Rowland started King.com with Riccardo Zacconi in 2003 and refers to it as the “female Party Poker”. Players compete against each other in short tournaments and games, including classics such as Tetris, Sudoko or Solitaire but also games based on TV shows like Who wants to be a Millionaire? and Deal or No Deal. But they don’t play for money (the average stake is only 35p), they play for mental stimulation.
“There was nothing of this kind existing in Europe in the early noughties,” says 40-year-old Rowland. King.com makes money in three ways: subscriptions; advertising; and by taking a 25 per cent commission on its pay-to-enter games. Within three years, it was pulling in sales of £13m.
Rowland partially exited the business in 2005, selling shares to private equity firm Apax Partners in a deal worth £22m. “I’m an incurable entrepreneur. I love coming up with new ideas,” he says.
He decided to apply some of the same principles behind King.com to the education sector, setting up Blue Duck Education (trading as Mangahigh.com) in 2008. “I wanted to make learning fun,” he explains. “Instead of ‘force-feeding’ dry maths content with textbooks, Mangahigh entices students with unique, curriculum-compliant maths casual games. It’s the same model as King.com but without the cash bets!”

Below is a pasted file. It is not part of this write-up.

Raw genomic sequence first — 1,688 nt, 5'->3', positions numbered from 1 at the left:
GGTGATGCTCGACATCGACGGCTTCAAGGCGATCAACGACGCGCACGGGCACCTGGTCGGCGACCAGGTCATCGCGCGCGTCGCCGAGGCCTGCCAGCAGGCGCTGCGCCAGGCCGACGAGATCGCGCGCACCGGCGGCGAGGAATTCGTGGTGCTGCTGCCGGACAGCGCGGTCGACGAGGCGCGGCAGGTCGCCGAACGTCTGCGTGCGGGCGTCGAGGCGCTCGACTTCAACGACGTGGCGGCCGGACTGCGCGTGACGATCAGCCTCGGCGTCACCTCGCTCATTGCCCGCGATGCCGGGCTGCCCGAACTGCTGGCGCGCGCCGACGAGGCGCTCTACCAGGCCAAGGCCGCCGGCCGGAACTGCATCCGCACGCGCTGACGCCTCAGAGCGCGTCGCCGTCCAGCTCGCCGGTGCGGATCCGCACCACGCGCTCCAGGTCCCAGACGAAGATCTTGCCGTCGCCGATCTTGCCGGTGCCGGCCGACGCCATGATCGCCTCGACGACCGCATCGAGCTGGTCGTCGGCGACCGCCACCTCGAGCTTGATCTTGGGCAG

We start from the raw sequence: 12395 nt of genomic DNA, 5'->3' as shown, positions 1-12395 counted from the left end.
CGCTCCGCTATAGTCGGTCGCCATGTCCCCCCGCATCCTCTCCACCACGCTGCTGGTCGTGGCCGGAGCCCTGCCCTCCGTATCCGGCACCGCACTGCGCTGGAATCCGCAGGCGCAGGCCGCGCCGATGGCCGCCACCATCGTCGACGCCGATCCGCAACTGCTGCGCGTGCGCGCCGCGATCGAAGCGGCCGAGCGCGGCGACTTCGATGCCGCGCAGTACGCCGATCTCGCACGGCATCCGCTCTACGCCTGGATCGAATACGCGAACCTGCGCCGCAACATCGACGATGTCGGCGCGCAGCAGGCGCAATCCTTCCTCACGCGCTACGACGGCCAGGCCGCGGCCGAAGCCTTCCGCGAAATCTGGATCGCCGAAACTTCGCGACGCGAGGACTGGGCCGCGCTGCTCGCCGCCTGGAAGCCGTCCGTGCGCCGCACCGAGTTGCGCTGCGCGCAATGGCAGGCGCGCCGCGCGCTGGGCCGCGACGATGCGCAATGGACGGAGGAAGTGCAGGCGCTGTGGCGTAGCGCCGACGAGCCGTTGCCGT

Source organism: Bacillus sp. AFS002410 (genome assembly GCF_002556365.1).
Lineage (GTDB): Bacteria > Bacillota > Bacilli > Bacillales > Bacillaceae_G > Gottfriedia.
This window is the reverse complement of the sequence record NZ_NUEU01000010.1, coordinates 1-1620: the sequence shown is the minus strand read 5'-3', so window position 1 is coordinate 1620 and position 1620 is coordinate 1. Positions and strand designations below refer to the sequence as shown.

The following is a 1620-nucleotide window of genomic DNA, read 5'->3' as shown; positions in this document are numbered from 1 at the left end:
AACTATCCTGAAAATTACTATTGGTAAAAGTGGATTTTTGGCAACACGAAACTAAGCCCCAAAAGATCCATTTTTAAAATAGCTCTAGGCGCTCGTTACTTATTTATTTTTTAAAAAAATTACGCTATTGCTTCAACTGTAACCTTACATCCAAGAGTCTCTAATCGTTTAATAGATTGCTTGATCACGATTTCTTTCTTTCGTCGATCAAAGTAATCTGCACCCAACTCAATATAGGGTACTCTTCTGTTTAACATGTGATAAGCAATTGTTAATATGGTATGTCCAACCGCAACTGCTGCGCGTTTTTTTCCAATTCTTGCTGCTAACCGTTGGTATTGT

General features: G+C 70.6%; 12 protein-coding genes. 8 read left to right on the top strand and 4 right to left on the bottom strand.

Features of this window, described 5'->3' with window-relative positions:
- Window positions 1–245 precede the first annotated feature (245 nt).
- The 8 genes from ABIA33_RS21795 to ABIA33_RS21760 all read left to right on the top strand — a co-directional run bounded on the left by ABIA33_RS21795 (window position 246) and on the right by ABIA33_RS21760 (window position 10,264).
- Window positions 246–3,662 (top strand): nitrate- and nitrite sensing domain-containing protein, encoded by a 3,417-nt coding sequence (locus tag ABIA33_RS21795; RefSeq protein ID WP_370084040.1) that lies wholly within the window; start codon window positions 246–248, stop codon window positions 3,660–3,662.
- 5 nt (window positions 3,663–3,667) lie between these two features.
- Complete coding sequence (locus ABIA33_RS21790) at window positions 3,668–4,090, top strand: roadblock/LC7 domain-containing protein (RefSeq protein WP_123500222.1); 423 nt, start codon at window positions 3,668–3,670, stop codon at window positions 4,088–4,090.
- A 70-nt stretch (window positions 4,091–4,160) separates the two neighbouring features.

The site went live in January this year and Rowland says 25 schools are signing up daily. Teachers pay a small subscription fee (£5 per student, per year) to monitor their students’ progress.
Rowland reckons his model has global appeal. “There are more than a million schools in India and 25,000 schools in the US,” he says. The company’s biggest cost is producing the games (each one costs between £30,000-£40,000), which are designed by a team of tech wizards and expert maths educators. There are currently seven games up and running on Mangahigh.com and Rowland says the company aims to make a new one every two months. “I expect the company to be in the black next year,” he adds.
Is this the best form of education for children or will it encourage computer addiction?
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